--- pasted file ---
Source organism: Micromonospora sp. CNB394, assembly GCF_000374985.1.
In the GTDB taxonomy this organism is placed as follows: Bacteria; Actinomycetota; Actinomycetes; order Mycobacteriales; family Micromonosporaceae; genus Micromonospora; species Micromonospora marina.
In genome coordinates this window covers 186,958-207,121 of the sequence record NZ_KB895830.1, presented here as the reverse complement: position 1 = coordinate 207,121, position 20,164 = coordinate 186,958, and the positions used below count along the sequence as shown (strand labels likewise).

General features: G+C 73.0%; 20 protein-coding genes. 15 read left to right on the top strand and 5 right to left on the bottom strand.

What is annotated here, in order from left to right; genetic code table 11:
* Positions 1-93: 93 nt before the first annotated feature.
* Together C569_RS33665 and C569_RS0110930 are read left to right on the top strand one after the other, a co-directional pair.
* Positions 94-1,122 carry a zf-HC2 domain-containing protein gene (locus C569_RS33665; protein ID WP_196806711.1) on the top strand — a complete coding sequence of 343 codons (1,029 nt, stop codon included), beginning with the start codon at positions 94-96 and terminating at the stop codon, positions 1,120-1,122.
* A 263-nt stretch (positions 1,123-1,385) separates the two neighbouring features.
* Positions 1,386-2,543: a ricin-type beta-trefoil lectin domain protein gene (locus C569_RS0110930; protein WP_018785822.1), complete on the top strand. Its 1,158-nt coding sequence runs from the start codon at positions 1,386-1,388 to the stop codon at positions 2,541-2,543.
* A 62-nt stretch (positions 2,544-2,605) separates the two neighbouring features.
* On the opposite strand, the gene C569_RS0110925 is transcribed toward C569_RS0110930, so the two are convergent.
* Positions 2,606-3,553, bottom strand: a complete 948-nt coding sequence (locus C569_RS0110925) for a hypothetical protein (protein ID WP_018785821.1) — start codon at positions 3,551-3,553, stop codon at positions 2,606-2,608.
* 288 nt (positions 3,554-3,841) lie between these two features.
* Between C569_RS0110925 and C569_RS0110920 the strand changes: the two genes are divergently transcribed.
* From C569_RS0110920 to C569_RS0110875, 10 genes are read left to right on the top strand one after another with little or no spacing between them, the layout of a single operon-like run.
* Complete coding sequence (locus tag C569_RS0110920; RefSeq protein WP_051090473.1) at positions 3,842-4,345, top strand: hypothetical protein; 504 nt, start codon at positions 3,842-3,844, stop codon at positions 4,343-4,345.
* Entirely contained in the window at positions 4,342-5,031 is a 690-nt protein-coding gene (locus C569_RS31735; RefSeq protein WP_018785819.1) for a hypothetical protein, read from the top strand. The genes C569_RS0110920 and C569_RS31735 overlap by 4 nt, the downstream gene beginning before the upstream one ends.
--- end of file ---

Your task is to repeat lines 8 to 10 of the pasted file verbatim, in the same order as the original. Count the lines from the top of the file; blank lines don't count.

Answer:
* Positions 94-1,122 carry a zf-HC2 domain-containing protein gene (locus C569_RS33665; protein ID WP_196806711.1) on the top strand — a complete coding sequence of 343 codons (1,029 nt, stop codon included), beginning with the start codon at positions 94-96 and terminating at the stop codon, positions 1,120-1,122.
* A 263-nt stretch (positions 1,123-1,385) separates the two neighbouring features.
* Positions 1,386-2,543: a ricin-type beta-trefoil lectin domain protein gene (locus C569_RS0110930; protein WP_018785822.1), complete on the top strand. Its 1,158-nt coding sequence runs from the start codon at positions 1,386-1,388 to the stop codon at positions 2,541-2,543.